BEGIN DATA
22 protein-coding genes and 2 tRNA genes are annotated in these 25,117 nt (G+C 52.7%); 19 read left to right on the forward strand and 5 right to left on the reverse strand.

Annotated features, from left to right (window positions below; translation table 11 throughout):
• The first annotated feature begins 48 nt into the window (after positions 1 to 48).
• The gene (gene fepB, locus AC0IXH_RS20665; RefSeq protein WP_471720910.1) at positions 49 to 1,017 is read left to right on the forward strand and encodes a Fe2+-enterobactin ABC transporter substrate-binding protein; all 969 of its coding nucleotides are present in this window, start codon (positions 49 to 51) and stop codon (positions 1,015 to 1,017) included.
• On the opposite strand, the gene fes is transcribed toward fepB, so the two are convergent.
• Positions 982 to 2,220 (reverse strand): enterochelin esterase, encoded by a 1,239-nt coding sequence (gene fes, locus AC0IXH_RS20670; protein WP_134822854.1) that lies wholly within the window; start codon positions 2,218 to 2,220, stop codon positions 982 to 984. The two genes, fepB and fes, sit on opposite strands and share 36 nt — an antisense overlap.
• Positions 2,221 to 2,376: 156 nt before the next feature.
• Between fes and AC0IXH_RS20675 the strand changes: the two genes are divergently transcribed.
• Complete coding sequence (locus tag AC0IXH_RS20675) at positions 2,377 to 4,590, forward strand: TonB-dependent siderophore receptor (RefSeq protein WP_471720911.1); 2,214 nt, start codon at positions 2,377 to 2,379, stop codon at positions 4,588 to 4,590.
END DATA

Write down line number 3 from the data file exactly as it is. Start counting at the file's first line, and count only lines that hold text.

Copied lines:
• The first annotated feature begins 48 nt into the window (after positions 1 to 48).